WHAT IS DISTRIBUTIVE AND ANAPHYLACTIC SHOCK?
Distributive shock is defined as an abnormal distribution of intravascular volume as a result of (1) decreased sympathetic tone, (2) increased vascular permeability, (3) pooling of blood in venous, capillary beds. What does this mean? The heart (pump) and volume (blood) is adequate, but the fluid is not in the right place.
There are three types of distributive shock
Anaphylactic Shock is defined as an often severe and sometimes fatal reaction in a susceptible individual upon exposure to specific antigen after previous sensitization that is characterized especially by respiratory symptoms, fainting, itching, and hives. ANAPHYLAXIS IS NOT THE SAME AS ANAPHYLACTIC SHOCK. ANAPHYLAXIS IS A NORMAL CIRCULATION WITH RISK OF PROGRESSION TO ANAPHYLACTIC SHOCK.
WHAT CAUSES ANAPHYLACTIC SHOCK?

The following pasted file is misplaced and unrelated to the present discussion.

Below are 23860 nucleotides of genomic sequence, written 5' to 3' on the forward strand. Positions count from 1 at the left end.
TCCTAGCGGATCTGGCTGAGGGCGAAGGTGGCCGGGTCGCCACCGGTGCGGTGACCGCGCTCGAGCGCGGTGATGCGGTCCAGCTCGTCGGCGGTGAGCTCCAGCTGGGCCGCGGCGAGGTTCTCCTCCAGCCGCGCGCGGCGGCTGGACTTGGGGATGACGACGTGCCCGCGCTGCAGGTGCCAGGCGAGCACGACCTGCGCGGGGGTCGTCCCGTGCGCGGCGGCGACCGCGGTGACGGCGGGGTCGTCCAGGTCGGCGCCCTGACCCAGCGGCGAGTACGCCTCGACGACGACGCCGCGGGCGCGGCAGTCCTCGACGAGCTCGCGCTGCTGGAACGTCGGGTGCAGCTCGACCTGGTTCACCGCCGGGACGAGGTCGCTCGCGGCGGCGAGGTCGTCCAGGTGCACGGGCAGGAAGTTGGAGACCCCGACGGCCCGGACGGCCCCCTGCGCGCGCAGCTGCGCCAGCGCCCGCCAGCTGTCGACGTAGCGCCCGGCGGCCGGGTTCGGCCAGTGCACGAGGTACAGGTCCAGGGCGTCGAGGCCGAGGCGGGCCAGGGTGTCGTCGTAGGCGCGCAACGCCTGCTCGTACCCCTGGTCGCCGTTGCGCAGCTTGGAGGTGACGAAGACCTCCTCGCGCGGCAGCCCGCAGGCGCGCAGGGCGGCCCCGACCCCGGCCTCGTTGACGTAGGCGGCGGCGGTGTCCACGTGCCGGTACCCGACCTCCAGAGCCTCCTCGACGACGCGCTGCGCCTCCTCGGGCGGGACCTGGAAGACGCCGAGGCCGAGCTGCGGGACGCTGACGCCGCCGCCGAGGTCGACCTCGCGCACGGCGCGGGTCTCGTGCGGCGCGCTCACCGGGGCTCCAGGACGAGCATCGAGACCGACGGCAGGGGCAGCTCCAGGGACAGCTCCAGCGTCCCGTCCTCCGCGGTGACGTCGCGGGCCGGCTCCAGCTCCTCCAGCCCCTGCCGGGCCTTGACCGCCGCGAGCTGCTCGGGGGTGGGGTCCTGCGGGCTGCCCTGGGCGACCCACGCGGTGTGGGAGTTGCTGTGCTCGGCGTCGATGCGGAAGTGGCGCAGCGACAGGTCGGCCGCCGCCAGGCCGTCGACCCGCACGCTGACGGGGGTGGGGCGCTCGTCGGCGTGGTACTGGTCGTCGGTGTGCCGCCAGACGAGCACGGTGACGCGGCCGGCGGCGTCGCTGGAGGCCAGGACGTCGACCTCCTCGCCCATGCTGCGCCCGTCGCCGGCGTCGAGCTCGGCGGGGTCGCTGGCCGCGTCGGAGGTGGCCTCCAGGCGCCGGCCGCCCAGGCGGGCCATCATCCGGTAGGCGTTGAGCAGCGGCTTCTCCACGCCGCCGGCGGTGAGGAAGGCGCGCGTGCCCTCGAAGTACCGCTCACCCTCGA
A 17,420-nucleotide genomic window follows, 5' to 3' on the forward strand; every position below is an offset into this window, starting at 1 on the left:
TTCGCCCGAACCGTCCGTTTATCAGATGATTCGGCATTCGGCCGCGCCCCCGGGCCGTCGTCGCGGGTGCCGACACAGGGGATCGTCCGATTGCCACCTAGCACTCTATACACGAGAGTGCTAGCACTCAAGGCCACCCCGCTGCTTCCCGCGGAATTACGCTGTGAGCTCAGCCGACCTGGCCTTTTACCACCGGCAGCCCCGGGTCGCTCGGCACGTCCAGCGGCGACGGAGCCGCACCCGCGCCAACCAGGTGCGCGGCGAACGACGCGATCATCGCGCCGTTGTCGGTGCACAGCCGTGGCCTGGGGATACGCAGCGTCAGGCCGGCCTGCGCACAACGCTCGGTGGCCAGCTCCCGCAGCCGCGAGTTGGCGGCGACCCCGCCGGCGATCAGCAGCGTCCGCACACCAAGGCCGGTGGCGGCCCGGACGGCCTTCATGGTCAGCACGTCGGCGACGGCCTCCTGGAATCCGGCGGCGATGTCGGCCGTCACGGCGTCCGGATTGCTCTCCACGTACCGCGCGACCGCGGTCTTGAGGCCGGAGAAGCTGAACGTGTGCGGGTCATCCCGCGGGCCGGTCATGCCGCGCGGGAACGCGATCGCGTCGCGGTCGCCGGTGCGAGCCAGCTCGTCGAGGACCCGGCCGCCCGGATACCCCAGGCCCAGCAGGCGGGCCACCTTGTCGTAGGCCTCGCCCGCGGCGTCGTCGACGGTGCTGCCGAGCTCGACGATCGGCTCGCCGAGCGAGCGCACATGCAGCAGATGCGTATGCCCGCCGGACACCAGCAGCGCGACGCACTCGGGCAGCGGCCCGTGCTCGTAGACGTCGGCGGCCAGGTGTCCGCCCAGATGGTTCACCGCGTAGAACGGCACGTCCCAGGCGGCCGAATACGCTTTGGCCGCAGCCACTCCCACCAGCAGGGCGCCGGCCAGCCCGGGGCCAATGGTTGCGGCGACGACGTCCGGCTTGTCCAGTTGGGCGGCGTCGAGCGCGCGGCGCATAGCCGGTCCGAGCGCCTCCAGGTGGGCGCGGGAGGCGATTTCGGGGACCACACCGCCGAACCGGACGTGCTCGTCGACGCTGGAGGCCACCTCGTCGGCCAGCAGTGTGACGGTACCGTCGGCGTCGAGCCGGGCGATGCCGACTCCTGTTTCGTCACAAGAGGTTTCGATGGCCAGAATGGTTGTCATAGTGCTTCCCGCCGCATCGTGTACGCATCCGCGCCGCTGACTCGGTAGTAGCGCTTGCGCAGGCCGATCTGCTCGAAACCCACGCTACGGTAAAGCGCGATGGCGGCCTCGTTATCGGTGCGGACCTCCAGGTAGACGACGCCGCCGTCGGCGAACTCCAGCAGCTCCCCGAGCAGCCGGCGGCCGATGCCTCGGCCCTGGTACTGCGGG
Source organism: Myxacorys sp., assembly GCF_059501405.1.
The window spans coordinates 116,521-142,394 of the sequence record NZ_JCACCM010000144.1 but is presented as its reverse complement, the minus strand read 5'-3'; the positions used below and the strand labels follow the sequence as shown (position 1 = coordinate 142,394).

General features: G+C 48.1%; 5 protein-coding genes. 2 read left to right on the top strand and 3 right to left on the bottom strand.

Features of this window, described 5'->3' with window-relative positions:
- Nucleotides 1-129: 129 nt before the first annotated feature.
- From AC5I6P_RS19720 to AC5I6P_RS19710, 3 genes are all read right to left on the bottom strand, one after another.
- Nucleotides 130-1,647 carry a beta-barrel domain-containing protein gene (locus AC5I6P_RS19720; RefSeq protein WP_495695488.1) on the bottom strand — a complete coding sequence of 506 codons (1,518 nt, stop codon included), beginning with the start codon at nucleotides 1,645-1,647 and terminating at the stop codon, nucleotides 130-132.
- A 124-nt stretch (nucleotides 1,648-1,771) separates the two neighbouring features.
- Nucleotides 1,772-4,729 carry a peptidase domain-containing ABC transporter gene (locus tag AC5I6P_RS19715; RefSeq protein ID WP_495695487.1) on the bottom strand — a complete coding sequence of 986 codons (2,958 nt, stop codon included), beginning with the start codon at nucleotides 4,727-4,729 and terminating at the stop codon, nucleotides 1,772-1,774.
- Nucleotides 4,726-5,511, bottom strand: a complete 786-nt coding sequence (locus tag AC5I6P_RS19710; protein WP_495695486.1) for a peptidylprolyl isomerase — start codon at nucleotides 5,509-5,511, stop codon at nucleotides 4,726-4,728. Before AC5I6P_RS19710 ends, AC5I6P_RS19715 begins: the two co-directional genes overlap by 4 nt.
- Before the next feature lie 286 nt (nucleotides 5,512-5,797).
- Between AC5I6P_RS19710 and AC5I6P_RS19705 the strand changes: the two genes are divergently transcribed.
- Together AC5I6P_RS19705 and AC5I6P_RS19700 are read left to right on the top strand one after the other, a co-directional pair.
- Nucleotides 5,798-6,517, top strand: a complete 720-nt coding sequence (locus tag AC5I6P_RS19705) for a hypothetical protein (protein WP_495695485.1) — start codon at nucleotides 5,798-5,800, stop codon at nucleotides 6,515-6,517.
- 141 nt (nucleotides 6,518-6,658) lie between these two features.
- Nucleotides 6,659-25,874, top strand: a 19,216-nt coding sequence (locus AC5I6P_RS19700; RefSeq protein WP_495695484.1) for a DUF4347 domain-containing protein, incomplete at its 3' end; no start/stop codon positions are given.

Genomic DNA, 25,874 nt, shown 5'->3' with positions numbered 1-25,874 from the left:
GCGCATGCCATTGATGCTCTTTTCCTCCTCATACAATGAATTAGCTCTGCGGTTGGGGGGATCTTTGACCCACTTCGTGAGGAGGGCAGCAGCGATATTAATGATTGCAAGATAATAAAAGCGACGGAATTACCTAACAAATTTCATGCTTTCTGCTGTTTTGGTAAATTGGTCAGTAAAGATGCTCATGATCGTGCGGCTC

Exposure to an antigen
- Nuts (peanuts)
- Dairy (milk, eggs)
- Exercise Induced
- Cold Exposure
ANAPHYLACTIC SHOCK MANIFESTATIONS
- Symptom onset begins with cutaneous manifestations
- Hives, pruritus, erythema
- Rapidly progressive symptoms
- Dyspnea, cough, throat, tightness, stridor
- Wheezing, bronchospasm
- Chest tightness, palpitations
- Hypotension, Tachycardia
- Respiratory and Cardiac Arrest
ANAPHYLACTIC SHOCK INTERVENTIONS
- With any form of shock: ALWAYS DETERMINE THE CAUSE OF ANAPHYLACTIC SHOCK AND REMOVE THE CAUSE
- Airway Management
- High Flow Oxygen
- IV Access
- Fluid resuscitation
- Vasopressors for hypotension
- IM epinephrine 1:1000, repeat in 15 to 20 minutes if needed (First Line)
- IV epinephrine 0.1-0.5 Ml 1:10,000 if needed
- Inhaled Beta 2 agonists (albuterol)
- Antihistamine therapy
- H1 and H2 blockers – Benadryl, Zyrtec, Allegra, Claritin
- Admission to Hospital
- Epinephrine auto-injector with teaching upon discharge